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      • Native Language:
      • Chinese
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    #1

    straight up (ambiguous)

    1. He went straight up the hill.
    2. He looked straight up over his head.

    In #1, I think the word straight means by a direct route. Can it mean in a straight line?
    In #2, I think the word straight means not in a curve or at an angle. Can it mean immediately?
    I need native speakers' help.

  1. Eckaslike's Avatar
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    #2

    Re: straight up (ambiguous)

    Because the word straight has so many meanings I think the first sentence has at least two meanings which immediately come to mind:
    1. a) He went straight up the hill = as you said, by the quickest or most direct route possible, and also if you think about it the quickest means for him to get up the hill would be in a straight line. So, if he was on foot, say, he could chose to walk in a straight line up an open hillside. However, without knowing the scenario you can only assume it's by the quickest means possible, even if that route has bends in it.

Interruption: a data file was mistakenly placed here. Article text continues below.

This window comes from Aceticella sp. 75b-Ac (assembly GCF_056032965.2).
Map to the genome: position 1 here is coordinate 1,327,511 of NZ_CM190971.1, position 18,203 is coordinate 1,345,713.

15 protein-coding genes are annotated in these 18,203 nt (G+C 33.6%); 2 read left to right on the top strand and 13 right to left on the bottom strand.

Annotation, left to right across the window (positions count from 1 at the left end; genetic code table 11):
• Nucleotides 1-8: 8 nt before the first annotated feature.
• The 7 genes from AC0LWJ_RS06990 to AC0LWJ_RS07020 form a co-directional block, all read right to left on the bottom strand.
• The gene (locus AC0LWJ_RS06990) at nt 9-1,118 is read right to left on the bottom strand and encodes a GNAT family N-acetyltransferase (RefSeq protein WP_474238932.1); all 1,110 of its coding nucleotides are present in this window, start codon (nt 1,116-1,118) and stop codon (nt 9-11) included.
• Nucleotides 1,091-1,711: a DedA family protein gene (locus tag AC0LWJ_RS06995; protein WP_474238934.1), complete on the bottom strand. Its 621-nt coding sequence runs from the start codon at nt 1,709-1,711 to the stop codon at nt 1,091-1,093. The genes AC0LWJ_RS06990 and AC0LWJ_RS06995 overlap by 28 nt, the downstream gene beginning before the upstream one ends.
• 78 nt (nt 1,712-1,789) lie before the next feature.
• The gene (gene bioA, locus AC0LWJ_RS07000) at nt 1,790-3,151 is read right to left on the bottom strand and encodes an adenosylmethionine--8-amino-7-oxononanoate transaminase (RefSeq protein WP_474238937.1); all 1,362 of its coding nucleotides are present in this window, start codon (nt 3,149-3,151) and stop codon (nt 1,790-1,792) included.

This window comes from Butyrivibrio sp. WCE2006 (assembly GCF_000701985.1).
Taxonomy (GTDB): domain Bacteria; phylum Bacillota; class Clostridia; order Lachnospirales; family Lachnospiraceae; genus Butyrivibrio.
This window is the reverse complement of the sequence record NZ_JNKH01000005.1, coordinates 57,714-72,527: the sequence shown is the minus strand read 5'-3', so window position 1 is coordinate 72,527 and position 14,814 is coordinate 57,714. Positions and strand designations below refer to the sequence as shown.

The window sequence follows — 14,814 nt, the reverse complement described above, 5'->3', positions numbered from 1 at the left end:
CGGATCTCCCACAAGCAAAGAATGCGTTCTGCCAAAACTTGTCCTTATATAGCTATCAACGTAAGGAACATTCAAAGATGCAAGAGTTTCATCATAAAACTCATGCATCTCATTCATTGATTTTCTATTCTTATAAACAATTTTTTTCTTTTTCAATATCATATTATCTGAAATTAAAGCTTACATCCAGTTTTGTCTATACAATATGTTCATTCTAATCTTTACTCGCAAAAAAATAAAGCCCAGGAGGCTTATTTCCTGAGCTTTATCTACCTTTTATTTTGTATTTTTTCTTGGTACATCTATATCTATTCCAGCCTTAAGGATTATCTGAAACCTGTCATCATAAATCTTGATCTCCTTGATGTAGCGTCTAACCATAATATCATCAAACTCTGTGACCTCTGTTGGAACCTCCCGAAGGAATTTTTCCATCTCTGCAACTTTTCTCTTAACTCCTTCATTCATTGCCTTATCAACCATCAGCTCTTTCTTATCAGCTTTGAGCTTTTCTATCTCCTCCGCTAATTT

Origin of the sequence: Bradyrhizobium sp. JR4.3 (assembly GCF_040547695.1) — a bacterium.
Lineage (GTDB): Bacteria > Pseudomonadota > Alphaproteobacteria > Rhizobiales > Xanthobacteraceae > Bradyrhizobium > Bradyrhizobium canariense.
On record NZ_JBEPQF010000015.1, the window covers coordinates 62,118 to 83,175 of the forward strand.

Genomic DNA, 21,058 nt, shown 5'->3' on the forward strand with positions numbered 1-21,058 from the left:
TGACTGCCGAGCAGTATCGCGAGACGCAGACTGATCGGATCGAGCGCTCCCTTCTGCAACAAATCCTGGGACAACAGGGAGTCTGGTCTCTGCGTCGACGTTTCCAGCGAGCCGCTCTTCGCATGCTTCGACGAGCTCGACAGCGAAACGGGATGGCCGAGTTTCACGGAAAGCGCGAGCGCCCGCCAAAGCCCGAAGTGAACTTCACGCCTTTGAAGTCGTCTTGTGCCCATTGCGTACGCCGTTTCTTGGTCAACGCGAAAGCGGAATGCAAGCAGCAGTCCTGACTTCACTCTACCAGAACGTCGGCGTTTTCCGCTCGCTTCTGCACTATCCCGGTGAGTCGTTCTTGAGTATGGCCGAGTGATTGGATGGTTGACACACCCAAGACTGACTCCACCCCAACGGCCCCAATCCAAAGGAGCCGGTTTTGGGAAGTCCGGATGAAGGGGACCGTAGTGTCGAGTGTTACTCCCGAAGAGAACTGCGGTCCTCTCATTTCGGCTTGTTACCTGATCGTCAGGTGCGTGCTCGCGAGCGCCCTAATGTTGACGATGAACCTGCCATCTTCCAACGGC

1. b) He went straight up the hill = he went up the hill immediately (i.e. at once). Normally in BrE we would probably say "He went up the hill straight away" for the sense of doing it immediately. I'm not sure if AmE uses "straight away".

    2. Doesn't quite work for me. I would more naturally say something like "He looked straight up", as in "He looked straight up at the sky above him". So here, as you thought it means in a direct, or straight, line above him. I don't get the sense of doing it immediately though. I think that you get that sense more when someone's moving, or going, somewhere. e.g. He went straight to the shops.

  2. MikeNewYork's Avatar
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    #3

    Re: straight up (ambiguous)

    AmE does not usually use "straight away" for that meaning.

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